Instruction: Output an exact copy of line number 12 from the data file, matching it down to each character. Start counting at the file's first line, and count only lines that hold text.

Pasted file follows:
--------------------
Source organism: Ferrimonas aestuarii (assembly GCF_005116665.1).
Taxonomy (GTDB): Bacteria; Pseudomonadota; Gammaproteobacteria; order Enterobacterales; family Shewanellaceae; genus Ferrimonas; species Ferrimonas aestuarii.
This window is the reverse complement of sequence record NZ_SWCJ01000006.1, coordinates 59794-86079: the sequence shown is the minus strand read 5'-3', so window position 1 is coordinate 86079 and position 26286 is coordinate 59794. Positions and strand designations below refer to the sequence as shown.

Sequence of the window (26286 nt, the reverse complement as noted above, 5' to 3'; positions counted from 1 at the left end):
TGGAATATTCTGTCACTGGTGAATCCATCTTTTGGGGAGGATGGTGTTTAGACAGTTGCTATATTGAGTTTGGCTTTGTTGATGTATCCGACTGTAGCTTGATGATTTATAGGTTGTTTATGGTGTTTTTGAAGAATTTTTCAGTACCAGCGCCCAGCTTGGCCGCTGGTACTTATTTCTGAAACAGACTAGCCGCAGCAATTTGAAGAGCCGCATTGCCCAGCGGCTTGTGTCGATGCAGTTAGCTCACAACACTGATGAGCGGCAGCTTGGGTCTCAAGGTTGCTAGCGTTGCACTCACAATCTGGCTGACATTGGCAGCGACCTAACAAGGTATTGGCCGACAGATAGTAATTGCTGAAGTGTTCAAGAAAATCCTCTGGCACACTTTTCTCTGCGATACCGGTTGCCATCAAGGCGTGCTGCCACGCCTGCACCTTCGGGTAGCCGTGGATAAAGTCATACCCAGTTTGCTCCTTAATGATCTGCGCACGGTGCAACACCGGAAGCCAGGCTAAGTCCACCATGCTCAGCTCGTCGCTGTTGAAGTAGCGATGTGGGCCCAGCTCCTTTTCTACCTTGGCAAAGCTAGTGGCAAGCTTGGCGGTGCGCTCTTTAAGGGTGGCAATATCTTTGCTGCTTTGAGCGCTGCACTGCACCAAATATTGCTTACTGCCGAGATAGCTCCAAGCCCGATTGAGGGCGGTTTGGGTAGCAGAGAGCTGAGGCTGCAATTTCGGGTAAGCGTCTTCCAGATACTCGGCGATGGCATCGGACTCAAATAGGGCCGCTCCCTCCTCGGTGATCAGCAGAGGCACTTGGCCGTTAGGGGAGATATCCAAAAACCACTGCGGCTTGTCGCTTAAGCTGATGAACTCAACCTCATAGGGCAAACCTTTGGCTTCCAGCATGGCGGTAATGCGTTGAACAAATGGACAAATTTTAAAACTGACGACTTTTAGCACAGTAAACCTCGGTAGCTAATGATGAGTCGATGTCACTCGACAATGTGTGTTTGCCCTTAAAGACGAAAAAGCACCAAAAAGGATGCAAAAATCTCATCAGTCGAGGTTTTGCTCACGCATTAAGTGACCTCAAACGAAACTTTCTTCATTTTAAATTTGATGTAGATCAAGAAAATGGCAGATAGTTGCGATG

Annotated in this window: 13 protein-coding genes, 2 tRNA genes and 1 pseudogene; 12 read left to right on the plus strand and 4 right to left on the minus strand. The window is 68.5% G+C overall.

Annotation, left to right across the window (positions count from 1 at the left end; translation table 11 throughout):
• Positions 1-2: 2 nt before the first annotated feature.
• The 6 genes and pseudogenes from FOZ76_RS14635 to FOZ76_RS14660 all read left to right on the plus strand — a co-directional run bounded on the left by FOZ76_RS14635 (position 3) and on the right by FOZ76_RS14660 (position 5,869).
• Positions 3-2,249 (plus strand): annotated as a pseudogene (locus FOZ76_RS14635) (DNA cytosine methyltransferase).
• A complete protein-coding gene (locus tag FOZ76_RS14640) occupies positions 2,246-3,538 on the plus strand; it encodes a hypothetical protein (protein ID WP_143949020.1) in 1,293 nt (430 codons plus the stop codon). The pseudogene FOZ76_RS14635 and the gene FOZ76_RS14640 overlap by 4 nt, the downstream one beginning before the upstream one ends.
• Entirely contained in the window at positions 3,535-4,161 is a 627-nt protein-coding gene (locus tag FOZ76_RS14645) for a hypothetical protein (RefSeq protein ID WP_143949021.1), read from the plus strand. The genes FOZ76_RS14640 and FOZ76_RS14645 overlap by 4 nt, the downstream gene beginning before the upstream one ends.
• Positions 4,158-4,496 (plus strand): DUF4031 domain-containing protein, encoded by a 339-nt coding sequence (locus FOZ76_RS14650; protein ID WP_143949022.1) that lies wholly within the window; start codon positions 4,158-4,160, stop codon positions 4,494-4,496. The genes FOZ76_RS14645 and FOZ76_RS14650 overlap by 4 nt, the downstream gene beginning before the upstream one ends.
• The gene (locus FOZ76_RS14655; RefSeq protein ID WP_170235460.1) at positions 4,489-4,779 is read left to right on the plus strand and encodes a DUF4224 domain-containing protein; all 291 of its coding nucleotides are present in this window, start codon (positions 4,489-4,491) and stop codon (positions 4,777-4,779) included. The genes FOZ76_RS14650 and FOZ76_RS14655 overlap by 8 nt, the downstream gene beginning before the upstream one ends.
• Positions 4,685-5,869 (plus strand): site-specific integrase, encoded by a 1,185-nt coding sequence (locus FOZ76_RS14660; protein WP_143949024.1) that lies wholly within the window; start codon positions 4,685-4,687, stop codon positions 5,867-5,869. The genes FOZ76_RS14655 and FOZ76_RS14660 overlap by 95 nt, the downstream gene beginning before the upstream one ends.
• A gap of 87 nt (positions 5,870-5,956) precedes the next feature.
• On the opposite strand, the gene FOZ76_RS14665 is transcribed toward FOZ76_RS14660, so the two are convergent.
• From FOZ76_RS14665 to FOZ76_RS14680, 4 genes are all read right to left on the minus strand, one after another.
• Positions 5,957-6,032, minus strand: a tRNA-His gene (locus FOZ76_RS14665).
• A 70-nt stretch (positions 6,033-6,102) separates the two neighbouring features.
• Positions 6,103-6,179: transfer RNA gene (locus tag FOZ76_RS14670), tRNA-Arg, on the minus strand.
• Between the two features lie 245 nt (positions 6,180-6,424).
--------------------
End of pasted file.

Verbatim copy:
• Entirely contained in the window at positions 3,535-4,161 is a 627-nt protein-coding gene (locus tag FOZ76_RS14645) for a hypothetical protein (RefSeq protein ID WP_143949021.1), read from the plus strand. The genes FOZ76_RS14640 and FOZ76_RS14645 overlap by 4 nt, the downstream gene beginning before the upstream one ends.